A love letter to ‘Debo’: Erdem exhibition celebrates Duchess of Devonshire’s style

<span>The Duchess of Devonshire, who died in 2014 aged 94, pictured at the family’s estate in Chatsworth.</span><span>Photograph: Cecil Beaton Archive/Condé Nast</span>
The Duchess of Devonshire, who died in 2014 aged 94, pictured at the family’s estate in Chatsworth.Photograph: Cecil Beaton Archive/Condé Nast

The first item in the new exhibition at Chatsworth House celebrating the legacy of the late Duchess of Devonshire is a tweed suit. The youngest Mitford sister was a chicken lover and the bottom few inches – poultry head-height – have been intentionally dishevelled as if ravaged by her Buff Cochins and Welsummers.

The exhibition is an imagined conversation between Deborah Cavendish and the British-Turkish designer Erdem Moralıoğlu, whose last spring/summer show was a love letter to “Debo”, her wardrobe and the estate in Derbyshire of which she was chatelaine until her death, aged 94, in 2014. Items from her wardrobe punctuate Moralıoğlu’s designs inspired by them – the tweed suit is the latter.

Practical and glamorous, she fits the mould of Moralıoğlu’s inspirations – he often looks to unconventional women throughout history and this exhibition, complete with an evocation of his studio, is lifting the lid on Erdem, a “fashion nerd’” and thoughtful designer, and his process.

Taking the duchess’s wardrobe has allowed for fun, elegance and poetry. From her own collection, there are no-nonsense white-collared shirts, elegant opera gloves and chic yellow taffeta evening shoes. There is a small clutch in the shape of a hen that looks like it could have been teleported to Derbyshire from a recent Jonathan Anderson collection but, again, belonged to the duchess.

Designs inspired by her love of chickens sit alongside those inspired by her other love, Elvis. Slippers owned by the duchess have the singer’s face on them, and a small bag is emblazoned with “Elvis” in diamanté. Moralıoğlu took the theme and danced with it via rhinestones and vibrant leather biker jackets.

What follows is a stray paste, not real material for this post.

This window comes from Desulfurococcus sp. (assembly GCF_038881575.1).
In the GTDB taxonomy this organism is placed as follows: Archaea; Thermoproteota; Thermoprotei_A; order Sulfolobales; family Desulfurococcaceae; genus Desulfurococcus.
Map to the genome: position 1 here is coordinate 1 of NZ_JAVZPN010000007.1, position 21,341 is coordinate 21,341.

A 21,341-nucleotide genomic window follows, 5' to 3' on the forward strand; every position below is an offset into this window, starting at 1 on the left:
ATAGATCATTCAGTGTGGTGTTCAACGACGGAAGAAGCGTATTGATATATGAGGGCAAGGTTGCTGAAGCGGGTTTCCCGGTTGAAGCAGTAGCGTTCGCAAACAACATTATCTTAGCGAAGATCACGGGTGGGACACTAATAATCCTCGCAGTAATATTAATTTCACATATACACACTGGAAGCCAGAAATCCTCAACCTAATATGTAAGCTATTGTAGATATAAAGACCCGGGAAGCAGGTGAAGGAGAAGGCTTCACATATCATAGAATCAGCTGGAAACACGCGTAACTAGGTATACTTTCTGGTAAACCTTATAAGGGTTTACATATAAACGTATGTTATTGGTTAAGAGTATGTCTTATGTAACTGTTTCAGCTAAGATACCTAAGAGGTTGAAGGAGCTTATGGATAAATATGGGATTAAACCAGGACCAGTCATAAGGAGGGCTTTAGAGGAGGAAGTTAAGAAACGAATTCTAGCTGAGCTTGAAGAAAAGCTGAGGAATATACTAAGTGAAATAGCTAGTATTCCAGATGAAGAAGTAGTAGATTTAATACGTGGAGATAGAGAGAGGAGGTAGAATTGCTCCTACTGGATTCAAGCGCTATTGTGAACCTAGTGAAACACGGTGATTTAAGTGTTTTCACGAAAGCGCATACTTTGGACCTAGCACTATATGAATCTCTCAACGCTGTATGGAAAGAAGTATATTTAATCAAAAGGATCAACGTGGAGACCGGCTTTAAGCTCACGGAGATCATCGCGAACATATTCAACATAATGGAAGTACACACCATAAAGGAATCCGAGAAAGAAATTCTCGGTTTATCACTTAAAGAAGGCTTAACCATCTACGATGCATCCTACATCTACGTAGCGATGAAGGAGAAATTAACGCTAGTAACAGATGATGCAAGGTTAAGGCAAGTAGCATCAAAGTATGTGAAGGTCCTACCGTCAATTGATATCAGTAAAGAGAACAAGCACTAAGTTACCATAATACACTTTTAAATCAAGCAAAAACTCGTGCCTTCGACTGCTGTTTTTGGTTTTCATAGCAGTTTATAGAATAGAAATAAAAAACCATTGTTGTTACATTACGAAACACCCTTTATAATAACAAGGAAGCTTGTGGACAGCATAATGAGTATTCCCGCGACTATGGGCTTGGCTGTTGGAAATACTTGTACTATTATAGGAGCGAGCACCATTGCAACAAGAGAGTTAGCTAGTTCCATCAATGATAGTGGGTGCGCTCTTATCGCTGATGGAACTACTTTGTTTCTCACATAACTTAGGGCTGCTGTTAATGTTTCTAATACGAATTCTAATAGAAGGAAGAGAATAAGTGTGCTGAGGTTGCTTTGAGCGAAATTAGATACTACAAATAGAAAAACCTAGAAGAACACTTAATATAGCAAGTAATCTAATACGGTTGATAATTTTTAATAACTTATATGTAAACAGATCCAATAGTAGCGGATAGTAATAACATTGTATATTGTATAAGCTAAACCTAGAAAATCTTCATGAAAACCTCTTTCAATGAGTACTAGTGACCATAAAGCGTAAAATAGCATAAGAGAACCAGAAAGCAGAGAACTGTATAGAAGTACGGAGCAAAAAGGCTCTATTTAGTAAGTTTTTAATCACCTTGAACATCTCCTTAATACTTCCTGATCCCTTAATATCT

Her jewellery collection was also a source of inspiration, some of which is on display alongside the looks it launched. Aflutter with brooches of bugs – every year her husband would give her a new insect brooch, which Moralıoğlu described as “a little act of love”.

The process of creating the collection, as he told press at a preview of the exhibition on Wednesday, “became a kind of truly imaginary conversation between someone I’ve never met as a muse and myself. So what you see is maybe not an exact portrait of someone, but rather something through a lens.”

Having spent so long in imaginary conversation with her, what would he ask if he met her for real? “I would ask her about the first day she moved in [to Chatsworth House],” said Moralıoğlu. “What was the first thing she saw when she stepped over the threshold?” (The duchess oversaw the gargantuan overhaul of the 126-roomed house, which had been neglected during the war, when it housed a girls’ school that had been evacuated from Wales.)

While many designers have been inspired by the Mitfords, and Deborah in particular, Moralıoğlu was given rare access to the extensive – and growing – archives of Chatsworth, which house about 1,000 items. “There were rooms just floor to ceiling,” said Susie Stokoe, head of textiles at Chatsworth. “I found 64 rugs in one room, all rolled up with string … Deborah didn’t throw anything away.”

The concept of make do and mend was central to the duchess, and finds its way into Moralıoğlu’s collection via a sense of done-undoneness. One dress, which Moralıoğlu regards as the most important in the collection, is a reworking of Deborah’s floral curtains. “I kept asking, do you happen to have more chintz?” said Moralıoğlu. The fabric has been crafted into a deconstructed 1950s silhouette and embroidered by the duchess’s great-granddaughter Cecily Lasnet, but the stitches are intentionally unfinished.

The dress feel like a potentially apt symbol for the UK fashion industry at the moment, which could be described as being in tatters – and especially tricky for an independent label such as Erdem. “It is a challenging time for all of us,” said Moralıoğlu when asked about it. It is, he said, in a line you might be able to imagine coming from the duchess, about “becoming more reliant on oneself”.

Imaginary Conversations: An ERDEM collection inspired by Duchess Deborah is in the guest bedrooms in the house, from 22 June to 20 October 2024